Kapporah, which means “to wipe out,” as in to “wipe out” Israel’s sins via sacrifice, was a ceremony that was the focus of an entire nation. It was based on an enigmatic Mosaic law that ordered a special offering of an unblemished bull and two he-goats (of equal size, cost and appearance)xx chosen via the drama of lottery plates (goral echad la-Shem). One goat was inscribed with the words "for God" and sacrificed; the other was used as a "confession vehicle" and then sent (sa’ir la’azazel) “into the inaccessible wilderness”xxi as a symbolic courier of the iniquities of the people. This “escaped” goat became the “scapegoat,” a term still used in westernized society to censure or castigate one for the sins of others.xxii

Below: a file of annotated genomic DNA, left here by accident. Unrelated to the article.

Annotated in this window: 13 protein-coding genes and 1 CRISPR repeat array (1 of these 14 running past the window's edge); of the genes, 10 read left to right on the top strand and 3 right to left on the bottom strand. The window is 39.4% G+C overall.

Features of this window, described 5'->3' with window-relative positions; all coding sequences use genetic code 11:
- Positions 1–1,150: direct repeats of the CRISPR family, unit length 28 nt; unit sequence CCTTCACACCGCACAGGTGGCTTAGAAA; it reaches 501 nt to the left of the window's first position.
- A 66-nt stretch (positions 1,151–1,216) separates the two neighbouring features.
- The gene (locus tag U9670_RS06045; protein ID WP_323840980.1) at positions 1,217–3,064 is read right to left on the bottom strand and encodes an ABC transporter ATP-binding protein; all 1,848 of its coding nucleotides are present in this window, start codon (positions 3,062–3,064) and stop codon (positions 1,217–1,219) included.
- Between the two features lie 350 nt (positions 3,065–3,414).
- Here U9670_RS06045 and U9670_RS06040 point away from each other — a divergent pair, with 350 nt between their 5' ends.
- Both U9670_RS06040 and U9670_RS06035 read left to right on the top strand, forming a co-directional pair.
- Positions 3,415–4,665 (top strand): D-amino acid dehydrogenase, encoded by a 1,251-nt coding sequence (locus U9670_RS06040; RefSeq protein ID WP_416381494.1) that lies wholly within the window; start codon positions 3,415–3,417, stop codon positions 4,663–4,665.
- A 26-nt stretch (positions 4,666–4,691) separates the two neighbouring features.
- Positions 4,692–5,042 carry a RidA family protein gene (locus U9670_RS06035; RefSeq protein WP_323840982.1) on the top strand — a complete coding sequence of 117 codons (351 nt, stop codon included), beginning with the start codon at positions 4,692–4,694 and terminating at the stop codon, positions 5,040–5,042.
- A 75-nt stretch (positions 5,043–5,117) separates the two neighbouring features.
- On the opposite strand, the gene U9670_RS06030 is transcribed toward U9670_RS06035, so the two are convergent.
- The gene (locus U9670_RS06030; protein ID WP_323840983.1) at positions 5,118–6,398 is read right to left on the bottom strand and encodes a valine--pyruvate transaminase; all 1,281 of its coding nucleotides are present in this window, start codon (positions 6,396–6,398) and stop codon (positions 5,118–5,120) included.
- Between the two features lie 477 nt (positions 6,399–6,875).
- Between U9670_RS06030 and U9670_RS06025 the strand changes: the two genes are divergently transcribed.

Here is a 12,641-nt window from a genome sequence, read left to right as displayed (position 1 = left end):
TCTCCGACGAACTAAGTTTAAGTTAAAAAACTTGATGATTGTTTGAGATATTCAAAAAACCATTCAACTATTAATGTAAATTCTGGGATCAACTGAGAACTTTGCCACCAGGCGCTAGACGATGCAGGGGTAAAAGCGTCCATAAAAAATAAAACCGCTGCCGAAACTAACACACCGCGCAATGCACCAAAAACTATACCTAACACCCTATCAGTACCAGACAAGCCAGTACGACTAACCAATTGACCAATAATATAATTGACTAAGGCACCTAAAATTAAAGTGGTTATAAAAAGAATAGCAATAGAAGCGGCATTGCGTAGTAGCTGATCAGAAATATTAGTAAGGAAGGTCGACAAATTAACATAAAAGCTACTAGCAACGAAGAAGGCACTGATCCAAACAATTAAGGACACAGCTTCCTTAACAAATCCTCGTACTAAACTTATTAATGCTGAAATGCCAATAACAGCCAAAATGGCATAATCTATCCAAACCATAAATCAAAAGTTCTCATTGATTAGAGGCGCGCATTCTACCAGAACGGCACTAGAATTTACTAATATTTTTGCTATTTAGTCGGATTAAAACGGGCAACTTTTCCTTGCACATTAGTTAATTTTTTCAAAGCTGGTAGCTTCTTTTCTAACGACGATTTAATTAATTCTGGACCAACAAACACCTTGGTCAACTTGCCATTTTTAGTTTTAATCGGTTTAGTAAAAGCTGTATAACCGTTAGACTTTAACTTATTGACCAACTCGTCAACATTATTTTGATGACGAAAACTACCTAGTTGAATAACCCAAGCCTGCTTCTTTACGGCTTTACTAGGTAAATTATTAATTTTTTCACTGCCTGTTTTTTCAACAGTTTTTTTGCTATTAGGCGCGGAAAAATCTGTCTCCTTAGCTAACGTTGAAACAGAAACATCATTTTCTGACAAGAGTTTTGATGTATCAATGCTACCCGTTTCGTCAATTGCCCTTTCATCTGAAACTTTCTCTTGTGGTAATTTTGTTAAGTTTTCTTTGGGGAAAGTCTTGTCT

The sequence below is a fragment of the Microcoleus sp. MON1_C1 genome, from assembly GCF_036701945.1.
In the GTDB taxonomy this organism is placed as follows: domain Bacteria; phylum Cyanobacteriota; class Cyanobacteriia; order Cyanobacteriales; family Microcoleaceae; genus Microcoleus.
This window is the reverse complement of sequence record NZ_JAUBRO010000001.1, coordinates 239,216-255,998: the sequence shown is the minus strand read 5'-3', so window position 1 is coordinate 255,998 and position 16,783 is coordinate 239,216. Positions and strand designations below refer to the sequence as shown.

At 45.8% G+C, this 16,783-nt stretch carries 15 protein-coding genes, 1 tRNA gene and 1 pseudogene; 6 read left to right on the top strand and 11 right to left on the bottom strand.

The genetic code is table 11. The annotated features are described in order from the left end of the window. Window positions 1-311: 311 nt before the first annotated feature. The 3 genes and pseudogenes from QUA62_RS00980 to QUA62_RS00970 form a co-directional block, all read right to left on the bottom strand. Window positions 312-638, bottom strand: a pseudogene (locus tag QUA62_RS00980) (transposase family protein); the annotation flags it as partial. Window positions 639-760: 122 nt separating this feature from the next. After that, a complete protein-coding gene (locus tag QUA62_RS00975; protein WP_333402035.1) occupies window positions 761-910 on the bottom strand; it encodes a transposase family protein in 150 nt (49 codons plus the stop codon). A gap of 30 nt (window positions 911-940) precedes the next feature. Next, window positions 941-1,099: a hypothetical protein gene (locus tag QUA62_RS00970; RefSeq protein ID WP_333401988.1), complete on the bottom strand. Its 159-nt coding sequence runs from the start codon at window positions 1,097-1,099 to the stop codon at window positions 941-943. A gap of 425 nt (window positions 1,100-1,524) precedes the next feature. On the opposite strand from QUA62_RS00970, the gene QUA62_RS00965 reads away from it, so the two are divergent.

What does sa’ir la’azazel mean? I don’t know; nor does anyone else. We do know that la means “no” and sa’ir means “hair” – but azazel? It’s a mystery. Why? Because this word appears nowhere else in the Torah and, unlike all other Hebrewisms, it has no crystal-clear etymology. Remember: The ancient Proto-Sinaitic letters of the Hebrew alphabet are named after objects resembling them. For example: The second letter bet is derived from the Hebrew word bayit, a "house," the letter dalet comes from the Hebrew word delete, a "door;" and so on. But there is nothing to match the word azazel to. Rabbi Ishamel thought it was the means by which the goat itself atoned “for the sin of Aza and Aza’el,” two wicked angels who misled the “sons of God” prior to the Flood. This is the source of the contemporary Hebrew phrase lekh la’azazel, which means “Go to hell!” – the linking of azazel to se’irim (“devil”) which is found in the very next chapter. Perhaps this is why so many ancient drawings show the devil as a goat!?xxiii